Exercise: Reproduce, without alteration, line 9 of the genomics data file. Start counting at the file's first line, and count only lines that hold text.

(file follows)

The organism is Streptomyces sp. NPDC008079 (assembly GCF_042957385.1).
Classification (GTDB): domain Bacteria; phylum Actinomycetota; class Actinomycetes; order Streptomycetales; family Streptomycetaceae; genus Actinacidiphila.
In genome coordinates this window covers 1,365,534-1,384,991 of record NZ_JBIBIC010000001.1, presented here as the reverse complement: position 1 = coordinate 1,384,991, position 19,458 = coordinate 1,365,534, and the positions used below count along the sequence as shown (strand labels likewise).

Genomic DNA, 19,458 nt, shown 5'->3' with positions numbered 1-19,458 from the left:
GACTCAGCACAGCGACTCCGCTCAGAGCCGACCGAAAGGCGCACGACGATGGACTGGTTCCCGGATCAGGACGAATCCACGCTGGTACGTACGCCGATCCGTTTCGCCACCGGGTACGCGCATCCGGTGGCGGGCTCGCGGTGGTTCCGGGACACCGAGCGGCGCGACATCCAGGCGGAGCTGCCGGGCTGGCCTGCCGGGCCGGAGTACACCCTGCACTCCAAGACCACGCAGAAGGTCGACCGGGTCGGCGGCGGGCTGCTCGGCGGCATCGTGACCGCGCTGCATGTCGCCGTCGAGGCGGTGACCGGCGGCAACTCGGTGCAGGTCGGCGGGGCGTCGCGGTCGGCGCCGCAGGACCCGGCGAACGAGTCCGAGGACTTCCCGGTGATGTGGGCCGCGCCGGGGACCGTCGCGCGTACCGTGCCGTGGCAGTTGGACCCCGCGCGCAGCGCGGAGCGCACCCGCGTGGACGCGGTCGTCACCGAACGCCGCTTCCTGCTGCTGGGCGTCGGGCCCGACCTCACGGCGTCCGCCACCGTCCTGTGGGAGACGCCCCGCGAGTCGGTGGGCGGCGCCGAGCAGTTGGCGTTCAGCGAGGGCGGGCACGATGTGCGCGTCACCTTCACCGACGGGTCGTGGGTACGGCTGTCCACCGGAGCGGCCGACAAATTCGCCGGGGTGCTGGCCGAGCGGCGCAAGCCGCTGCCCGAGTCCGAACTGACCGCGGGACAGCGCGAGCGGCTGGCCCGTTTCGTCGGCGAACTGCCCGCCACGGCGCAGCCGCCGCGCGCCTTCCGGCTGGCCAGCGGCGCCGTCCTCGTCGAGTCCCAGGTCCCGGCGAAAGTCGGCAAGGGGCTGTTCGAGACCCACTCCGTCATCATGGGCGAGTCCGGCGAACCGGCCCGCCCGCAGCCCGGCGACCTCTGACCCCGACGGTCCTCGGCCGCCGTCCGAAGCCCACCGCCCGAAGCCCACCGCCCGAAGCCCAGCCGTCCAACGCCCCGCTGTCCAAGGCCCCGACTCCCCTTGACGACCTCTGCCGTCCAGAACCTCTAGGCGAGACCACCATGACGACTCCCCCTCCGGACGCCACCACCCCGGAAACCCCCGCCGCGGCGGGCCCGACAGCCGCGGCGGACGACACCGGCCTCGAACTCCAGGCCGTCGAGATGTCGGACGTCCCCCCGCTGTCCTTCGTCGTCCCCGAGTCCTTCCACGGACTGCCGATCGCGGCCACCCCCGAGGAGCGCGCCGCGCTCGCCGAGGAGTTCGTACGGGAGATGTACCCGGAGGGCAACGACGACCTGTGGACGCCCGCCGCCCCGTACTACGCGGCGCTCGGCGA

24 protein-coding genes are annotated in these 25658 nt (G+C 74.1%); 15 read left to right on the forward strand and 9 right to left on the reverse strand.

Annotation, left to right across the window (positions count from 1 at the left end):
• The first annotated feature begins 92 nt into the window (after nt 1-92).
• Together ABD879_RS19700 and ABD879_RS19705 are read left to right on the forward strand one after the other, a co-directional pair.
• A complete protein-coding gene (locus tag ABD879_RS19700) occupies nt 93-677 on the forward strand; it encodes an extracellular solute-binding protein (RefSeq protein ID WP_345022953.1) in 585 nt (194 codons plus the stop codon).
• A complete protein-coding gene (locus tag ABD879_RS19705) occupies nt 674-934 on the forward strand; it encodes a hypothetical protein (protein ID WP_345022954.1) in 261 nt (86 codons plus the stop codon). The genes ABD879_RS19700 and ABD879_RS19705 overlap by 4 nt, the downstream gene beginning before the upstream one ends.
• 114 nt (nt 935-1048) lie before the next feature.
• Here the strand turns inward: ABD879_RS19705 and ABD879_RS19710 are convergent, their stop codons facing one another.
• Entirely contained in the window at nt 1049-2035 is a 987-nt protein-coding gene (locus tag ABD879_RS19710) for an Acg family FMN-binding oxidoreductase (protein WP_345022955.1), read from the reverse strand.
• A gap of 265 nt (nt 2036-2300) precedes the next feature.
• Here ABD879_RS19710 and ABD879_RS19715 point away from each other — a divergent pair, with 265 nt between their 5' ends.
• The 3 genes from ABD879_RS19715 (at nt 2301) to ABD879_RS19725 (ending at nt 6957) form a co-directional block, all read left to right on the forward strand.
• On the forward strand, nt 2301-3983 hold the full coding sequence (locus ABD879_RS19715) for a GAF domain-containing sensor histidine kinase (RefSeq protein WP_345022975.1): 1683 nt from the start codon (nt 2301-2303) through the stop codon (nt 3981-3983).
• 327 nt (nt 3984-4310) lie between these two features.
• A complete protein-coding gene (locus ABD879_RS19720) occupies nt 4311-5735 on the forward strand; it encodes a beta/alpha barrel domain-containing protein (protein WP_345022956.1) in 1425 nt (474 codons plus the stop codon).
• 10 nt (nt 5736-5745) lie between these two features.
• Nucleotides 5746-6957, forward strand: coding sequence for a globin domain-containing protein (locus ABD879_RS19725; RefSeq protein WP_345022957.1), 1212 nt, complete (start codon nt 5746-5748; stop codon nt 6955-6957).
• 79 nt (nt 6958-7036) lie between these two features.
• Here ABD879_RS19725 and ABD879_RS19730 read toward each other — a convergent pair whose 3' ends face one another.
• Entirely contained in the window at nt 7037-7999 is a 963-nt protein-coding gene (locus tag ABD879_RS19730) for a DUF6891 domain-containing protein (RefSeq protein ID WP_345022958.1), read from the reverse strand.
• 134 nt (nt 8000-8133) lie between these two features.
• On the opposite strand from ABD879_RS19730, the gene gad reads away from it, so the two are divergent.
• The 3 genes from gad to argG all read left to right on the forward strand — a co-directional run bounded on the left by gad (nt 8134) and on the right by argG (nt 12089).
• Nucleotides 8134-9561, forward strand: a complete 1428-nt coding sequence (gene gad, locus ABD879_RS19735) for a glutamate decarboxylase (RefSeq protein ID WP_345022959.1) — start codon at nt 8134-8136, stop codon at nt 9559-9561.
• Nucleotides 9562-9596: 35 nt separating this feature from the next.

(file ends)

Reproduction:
• Together ABD879_RS19700 and ABD879_RS19705 are read left to right on the forward strand one after the other, a co-directional pair.